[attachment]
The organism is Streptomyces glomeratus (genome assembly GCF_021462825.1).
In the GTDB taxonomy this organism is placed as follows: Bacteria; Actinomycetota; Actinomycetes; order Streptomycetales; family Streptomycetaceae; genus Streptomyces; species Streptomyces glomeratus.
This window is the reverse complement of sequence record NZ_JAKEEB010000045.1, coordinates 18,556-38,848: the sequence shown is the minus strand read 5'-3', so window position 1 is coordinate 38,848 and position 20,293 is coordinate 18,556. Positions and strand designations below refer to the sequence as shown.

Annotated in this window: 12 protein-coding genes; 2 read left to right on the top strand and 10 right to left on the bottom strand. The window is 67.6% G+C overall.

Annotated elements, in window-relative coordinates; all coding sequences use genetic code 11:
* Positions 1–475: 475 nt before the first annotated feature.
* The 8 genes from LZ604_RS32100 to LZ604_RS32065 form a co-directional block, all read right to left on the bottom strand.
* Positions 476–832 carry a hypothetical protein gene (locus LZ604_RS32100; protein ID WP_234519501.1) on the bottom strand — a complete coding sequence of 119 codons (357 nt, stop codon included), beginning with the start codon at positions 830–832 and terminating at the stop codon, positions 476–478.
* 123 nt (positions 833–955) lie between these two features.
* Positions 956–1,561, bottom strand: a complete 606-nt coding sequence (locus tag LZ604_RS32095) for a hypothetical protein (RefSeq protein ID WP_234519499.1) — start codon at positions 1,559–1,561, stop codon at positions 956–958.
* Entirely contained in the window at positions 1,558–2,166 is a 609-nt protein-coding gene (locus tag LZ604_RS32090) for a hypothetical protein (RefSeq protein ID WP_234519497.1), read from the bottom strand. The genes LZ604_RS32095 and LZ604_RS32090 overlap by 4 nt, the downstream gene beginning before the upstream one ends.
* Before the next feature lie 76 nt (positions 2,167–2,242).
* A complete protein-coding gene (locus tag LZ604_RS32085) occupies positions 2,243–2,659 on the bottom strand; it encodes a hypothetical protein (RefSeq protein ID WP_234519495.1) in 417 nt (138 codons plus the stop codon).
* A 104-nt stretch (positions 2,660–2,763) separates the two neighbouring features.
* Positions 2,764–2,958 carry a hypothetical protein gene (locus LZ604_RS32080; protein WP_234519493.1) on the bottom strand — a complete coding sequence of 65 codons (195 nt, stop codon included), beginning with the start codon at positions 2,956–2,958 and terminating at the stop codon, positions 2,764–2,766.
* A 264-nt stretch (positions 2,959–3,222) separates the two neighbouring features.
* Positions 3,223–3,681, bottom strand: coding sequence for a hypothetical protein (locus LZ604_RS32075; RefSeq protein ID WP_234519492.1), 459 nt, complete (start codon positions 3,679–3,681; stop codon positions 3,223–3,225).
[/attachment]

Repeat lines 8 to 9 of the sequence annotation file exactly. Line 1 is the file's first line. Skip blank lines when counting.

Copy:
* Positions 476–832 carry a hypothetical protein gene (locus LZ604_RS32100; protein ID WP_234519501.1) on the bottom strand — a complete coding sequence of 119 codons (357 nt, stop codon included), beginning with the start codon at positions 830–832 and terminating at the stop codon, positions 476–478.
* 123 nt (positions 833–955) lie between these two features.